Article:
At a Crossroads – Race, Africans and the Anglican Communion
One of the significant issues that emerged at the Lambeth Conference of 1998 was race. Given the dominance of the white and western narrative, the matter was eclipsed by the sexuality question. This is in no way suggesting that sexuality is of lesser importance. Rather, race and sexuality are intersectional and only a hegemonic narrative can seem to explain one without the other. To insist on this point is to expose the Anglican Communion’s race Achilles heel.
What I continue to make of the sexuality issue now is that it was a “presenting issue.” Even the out-workings of that discourse have exposed the race question. Both the Western rightist and those on the left in the sexuality discourse have, in not so subtle ways, demonstrated colonial tendencies and stances that are Darwinist in relation to the Africans. It is so idiomatically and hegemonically, such that the overall effect is a systematic erasure of inherent racist attitudes which have become endemic in how sexuality is debated.
When Bishop Spong insulted the Africans (two weeks before LC 1998) by saying that “Africans are just one step from witchcraft” and thus too backward to comprehend the issues, the response from westerners was more embarrassment than true owning of the gravity and pain felt by Africans. What was and is more disconcerting in this regard was that after the vote and return home condescending deflection abounded. Many American bishops, in the face of criticism by their people, claimed that they had voted with the Africans, only in solidarity. They could not take responsibility for their vote but scapegoated the African, which generalized the diverse views held in Africa on the matter. That strategy harkens back to a distinct racist narrative among westerners which seeks to denigrate and dehumanize people of color and especially Black people. An intentional listening (another fruit of LC 1998) needs to begin, engendered and acted upon in word, attitude and action.
Africans have to be vigilant about being used by either side of the western power struggles. Christopher Brittain and Andrew McKinnon in The Anglican Communion at a Crossroads, have done some analysis of this situation. Our colonial acquiescence has to go. Until we rise to the challenge the situation will remain the same and the fullness of theological discourse and the Gospel would remain unheard. We only need to look at preferment in different church structures and the dominance of western idiom in theological discourse and not least theological college syllabi and bibliography. Black Lives Matter, African Bodies, African Images, African Voices, and African Leadership matter! Gungi wa Thiongo’s Decolonizing The Mind and Something Torn and New are a good place to begin from the African literary tradition.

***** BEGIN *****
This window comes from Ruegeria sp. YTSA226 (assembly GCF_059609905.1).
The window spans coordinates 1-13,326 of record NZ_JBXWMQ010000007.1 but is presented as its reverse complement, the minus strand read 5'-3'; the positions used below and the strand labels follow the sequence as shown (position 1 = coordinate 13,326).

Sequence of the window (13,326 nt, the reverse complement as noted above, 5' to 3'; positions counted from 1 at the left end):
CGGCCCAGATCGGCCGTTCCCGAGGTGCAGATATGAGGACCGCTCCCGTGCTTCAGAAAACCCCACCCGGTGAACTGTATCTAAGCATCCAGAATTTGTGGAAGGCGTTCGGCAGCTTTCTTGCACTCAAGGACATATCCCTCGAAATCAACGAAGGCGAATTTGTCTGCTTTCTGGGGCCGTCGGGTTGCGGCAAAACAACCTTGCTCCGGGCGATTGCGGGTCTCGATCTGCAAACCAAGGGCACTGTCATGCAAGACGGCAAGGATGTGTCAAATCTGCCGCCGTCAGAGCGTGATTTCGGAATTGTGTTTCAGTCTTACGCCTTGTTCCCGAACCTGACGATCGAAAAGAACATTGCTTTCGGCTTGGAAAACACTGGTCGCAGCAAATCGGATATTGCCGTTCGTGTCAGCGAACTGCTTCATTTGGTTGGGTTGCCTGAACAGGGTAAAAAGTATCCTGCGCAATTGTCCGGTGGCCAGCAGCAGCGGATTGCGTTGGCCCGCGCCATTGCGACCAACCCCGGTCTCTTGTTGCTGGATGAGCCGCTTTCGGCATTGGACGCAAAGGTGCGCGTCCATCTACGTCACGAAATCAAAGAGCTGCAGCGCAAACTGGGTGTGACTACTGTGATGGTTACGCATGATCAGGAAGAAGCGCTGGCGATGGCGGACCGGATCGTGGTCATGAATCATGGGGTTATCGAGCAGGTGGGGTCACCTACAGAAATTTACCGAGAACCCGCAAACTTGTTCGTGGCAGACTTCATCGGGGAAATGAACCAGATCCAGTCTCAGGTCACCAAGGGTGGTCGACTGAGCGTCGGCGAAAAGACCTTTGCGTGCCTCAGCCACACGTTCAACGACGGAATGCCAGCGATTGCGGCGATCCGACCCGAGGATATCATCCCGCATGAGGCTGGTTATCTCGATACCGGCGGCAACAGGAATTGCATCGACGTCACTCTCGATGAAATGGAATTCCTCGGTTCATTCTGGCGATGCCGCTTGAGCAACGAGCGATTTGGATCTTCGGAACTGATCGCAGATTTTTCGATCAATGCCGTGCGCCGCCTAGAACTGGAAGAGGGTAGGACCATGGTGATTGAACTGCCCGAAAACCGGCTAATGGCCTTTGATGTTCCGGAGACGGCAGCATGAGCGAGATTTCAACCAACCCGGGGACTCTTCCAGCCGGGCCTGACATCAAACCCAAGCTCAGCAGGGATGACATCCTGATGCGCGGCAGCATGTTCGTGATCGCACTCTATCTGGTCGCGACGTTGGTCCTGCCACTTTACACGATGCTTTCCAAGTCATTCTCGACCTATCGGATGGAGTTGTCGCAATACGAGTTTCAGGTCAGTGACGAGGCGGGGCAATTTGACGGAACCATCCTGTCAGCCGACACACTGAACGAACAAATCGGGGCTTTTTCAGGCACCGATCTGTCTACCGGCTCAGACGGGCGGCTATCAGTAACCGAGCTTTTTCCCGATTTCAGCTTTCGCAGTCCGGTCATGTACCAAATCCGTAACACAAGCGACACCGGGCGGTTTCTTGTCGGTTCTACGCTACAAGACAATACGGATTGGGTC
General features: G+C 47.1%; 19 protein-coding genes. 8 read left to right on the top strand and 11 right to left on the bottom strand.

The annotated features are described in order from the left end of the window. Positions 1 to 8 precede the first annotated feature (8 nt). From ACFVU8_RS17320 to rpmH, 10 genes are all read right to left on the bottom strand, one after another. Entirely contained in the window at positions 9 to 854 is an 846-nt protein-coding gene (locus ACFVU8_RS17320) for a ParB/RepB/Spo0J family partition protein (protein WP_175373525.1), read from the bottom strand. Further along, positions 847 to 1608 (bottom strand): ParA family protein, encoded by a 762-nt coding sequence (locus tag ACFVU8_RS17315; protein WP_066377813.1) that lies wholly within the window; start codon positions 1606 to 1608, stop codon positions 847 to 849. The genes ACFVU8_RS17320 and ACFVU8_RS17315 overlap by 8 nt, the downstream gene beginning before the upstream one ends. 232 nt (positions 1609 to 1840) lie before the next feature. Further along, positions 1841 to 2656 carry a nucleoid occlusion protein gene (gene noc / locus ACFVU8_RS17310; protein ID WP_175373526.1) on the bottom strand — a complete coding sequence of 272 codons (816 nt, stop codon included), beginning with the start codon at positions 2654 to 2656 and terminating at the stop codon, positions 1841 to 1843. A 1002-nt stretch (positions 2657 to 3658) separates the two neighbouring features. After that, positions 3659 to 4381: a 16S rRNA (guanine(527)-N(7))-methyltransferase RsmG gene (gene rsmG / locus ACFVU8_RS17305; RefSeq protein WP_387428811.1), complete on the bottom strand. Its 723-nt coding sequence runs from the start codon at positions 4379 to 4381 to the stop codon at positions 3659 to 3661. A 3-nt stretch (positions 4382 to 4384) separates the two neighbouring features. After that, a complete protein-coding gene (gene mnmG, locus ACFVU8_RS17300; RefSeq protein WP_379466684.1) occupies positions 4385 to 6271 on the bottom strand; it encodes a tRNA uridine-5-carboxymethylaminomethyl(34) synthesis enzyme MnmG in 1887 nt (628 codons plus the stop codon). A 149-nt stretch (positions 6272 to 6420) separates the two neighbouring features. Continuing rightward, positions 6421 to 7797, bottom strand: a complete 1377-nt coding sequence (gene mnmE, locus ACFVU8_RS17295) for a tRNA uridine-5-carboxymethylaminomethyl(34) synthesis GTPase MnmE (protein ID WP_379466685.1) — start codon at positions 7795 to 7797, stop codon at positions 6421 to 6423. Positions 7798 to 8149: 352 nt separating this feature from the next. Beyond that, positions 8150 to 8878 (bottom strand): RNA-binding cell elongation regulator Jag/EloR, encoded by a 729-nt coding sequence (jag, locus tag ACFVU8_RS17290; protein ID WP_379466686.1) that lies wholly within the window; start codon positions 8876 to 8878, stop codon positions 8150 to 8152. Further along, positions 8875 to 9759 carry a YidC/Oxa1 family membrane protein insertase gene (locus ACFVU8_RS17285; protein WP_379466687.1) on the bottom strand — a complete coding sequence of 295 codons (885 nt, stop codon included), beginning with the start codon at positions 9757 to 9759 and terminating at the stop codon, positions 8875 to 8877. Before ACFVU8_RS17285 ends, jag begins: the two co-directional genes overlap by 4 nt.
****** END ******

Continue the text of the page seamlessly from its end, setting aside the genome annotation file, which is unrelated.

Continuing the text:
One is tempted to imagine that singling out Africans is splitting hairs, but that would be to miss the point. The world as it is set up now is such that in the food chain, the African is at the bottom rung, even below the diaspora African. In the Arabian Peninsula we are Abdi and Habshi and the Siddis in India are considered less than the untouchables. The Chinese and Japanese have their own not so generous attitude to the African. On African soil, in the Maghreb the attitudes aren’t so different as those in the Arabian Peninsula. The Anglican Communion still reflects a lot of this in some of its outlook and behavior since the 19th Century. Owning and confronting this anti Gospel attitude and systemic specter is long overdue.
As we speak we have heard reports of the Church of England and others beginning to reckon with not only the images of Jesus Christ and God but also of other colonial symbols. Our cathedrals everywhere in the Communion need to have this audit and ‘cleansing of the temple’. As our American sisters and brothers say, “Lift every voice and sing” and for an African, song and dance, and symbols and symbolic action are not simply entertainment.
The Rt Rev Dr. James Tengatenga
Distinguished Professor of Global Anglicanism
The School of Theology at the University of the South Sewanee, Tennessee
Bishop James Tengatenga is a former Chair of the Anglican Consultative Council